“We didn’t know what to expect when we decided to put on this race,” said Abreu, who participated in Boys and Girls Club programs as a kid. “It’s been such a treat to see how much the fans have come out for this and we look forward to doing it again next year.”
Football games move to Calistoga campus
For decades, Calistoga football had been synonymous with the Napa County Fairgrounds, but poor field conditions and a desire to develop greater school pride saw that change when the district broke ties with the fairgrounds in September.
For the fairgrounds, it had little economic impact since the district essentially covered clean-up costs. But for traditionalists and longtime Calistogans, it was a disheartening move.
“I remember walking from the high school up to the fairgrounds for the game (when I was little),” said Calistoga football coach Mike Ervin. “When I went to school here, the same tradition, and now it’s gone. I understand the situation. We want to have a nice field to play on and we want the community to support us, and where else could they support us but our school.”
Wildcats girls soccer upsets RVC in thriller
Calistoga High had more shots, more corner kicks and dictated almost all of the action in its North Coast Section Division 3 playoff opener at Rincon Valley Christian. Still, the Wildcats trailed 3-1 early in the second half.
They didn’t let up, though, and scored two unanswered goals to tie it and nearly netted a game-winner multiple times toward the end of regulation. That dynamic continued in extra time, and Lizbet Escobedo assisted Gilda Rojas on a sudden-death winner in the 93rd minute of double OT to win it 4-3.
Volleyball team maintains ground
It was another strong campaign for the Wildcats on the hardwood, with the varsity team going 13-8 overall, winning their playoff opener at home against North Hills Christian before running into a loaded Mendocino team that went on to reach the section championship. It was their second consecutive season making it into the NCS playoffs after a five-year drought.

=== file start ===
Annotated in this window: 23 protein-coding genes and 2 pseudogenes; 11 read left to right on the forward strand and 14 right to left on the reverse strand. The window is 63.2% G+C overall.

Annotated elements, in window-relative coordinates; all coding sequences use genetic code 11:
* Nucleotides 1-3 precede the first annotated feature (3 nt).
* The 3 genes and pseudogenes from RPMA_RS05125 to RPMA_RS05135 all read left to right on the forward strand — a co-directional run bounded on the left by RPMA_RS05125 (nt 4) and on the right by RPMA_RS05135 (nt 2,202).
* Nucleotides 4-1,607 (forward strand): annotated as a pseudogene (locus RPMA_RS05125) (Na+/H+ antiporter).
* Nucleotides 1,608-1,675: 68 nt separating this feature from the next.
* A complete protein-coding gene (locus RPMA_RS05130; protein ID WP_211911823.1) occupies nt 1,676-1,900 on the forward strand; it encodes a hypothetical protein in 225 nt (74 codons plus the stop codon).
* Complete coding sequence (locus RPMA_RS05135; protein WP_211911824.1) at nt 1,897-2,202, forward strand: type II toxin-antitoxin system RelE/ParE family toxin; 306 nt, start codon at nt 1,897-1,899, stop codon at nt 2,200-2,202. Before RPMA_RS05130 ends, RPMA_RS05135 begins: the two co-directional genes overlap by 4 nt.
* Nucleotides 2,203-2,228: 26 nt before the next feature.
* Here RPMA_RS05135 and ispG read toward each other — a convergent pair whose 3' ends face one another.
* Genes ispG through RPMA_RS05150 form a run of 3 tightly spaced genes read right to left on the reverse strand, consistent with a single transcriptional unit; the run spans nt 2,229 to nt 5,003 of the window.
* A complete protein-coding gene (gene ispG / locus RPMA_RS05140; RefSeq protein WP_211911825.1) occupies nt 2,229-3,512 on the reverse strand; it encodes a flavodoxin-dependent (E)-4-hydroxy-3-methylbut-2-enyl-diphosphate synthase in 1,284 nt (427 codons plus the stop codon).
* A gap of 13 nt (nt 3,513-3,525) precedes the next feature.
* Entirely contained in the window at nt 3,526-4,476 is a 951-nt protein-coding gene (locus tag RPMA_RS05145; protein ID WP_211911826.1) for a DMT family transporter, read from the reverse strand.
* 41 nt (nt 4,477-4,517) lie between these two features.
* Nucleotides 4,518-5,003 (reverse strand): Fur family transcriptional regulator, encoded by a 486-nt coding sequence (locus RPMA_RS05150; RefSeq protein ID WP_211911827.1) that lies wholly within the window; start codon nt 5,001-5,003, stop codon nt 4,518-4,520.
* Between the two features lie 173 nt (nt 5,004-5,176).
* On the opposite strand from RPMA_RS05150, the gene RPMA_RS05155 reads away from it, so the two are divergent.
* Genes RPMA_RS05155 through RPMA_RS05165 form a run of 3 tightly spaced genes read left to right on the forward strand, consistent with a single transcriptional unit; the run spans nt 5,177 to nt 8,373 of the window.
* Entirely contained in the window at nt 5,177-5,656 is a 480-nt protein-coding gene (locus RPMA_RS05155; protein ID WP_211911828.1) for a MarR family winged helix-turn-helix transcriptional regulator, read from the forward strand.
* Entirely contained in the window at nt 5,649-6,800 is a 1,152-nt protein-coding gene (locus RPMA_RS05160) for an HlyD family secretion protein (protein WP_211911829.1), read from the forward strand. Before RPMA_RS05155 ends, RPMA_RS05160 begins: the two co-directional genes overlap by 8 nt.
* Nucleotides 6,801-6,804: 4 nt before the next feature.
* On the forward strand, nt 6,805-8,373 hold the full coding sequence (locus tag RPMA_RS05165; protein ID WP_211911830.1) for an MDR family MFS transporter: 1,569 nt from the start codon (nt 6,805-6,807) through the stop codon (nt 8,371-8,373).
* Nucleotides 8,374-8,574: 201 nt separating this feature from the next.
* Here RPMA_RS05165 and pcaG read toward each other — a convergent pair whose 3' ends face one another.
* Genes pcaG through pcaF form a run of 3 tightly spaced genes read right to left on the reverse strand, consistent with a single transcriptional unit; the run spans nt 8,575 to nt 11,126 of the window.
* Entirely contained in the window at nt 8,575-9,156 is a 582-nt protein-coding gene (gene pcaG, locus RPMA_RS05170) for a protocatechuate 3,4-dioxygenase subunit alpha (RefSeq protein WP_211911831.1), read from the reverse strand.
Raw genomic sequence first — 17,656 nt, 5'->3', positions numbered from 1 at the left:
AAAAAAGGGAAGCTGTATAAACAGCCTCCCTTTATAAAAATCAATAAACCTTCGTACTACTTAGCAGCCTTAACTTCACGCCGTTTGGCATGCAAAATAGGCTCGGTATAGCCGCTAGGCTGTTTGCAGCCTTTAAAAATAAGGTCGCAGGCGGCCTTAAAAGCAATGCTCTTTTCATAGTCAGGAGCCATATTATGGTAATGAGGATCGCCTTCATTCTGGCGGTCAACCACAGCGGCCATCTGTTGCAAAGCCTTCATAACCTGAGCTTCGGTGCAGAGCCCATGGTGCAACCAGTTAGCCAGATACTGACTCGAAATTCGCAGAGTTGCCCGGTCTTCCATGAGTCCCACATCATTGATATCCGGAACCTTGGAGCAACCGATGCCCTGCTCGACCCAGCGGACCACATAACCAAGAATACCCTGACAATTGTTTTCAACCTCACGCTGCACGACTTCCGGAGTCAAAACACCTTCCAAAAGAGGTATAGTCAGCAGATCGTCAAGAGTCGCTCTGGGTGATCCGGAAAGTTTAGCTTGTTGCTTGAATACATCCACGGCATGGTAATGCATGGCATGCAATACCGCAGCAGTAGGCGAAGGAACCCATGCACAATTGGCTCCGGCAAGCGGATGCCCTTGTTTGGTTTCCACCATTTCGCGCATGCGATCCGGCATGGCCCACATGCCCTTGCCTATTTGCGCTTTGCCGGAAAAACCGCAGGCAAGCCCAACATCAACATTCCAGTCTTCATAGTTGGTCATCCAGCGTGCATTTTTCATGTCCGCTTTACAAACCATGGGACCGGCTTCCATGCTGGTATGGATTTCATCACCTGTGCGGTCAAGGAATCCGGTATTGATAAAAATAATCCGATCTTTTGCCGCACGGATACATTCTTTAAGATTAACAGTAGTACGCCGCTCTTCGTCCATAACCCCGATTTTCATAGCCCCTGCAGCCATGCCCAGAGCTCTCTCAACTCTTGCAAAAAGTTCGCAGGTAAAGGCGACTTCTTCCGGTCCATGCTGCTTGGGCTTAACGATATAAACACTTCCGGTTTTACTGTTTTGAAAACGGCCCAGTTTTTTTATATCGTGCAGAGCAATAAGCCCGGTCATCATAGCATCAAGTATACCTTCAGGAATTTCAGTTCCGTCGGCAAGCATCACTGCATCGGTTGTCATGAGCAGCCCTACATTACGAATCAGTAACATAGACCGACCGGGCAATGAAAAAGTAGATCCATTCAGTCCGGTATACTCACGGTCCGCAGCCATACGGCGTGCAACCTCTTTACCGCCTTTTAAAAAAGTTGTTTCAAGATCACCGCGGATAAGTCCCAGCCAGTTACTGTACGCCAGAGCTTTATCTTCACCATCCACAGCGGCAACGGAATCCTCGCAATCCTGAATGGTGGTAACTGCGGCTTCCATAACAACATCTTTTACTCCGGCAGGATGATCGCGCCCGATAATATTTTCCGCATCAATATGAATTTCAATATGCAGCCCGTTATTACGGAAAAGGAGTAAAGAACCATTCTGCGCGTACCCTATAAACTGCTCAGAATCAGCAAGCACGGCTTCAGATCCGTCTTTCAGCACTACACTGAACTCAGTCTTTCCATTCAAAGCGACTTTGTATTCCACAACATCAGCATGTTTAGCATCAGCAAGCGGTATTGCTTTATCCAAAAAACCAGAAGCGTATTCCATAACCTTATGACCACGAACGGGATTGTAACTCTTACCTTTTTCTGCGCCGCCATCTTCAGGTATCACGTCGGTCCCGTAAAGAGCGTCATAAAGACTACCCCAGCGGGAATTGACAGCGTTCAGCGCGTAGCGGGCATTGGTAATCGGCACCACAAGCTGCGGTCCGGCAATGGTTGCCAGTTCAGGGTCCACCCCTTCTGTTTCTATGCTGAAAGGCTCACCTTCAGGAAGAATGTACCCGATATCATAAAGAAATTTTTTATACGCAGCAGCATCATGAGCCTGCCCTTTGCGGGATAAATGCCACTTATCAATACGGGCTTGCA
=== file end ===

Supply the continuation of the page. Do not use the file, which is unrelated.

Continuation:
Senior setter Sadie Monhoff was recognized by the Napa Valley Register as an All-County Player of the Year finalist for her performance in her final season.
The JV team was even more dominant, going 6-0 in the fire-shortened NCL III season, and finished 12-2 overall, indicating the program will remain a contender in the coming years.
Calistoga gets upset in playoffs
The Calistoga High boys soccer team has been the top prep team the past two years, and that trend continued in 2017 with a group that went 13-3-2 overall and 10-1-1, settling for second in the North Central League II because of the fires.
But they got caught flat-footed in the second round of the playoffs, getting upset by Drew, the No. 6 seed in the NCS Div. 2 bracket, 2-0. That surprising result was just days removed from a 7-0 throttling of California Crosspoint in the No. 3 Wildcats’ opener.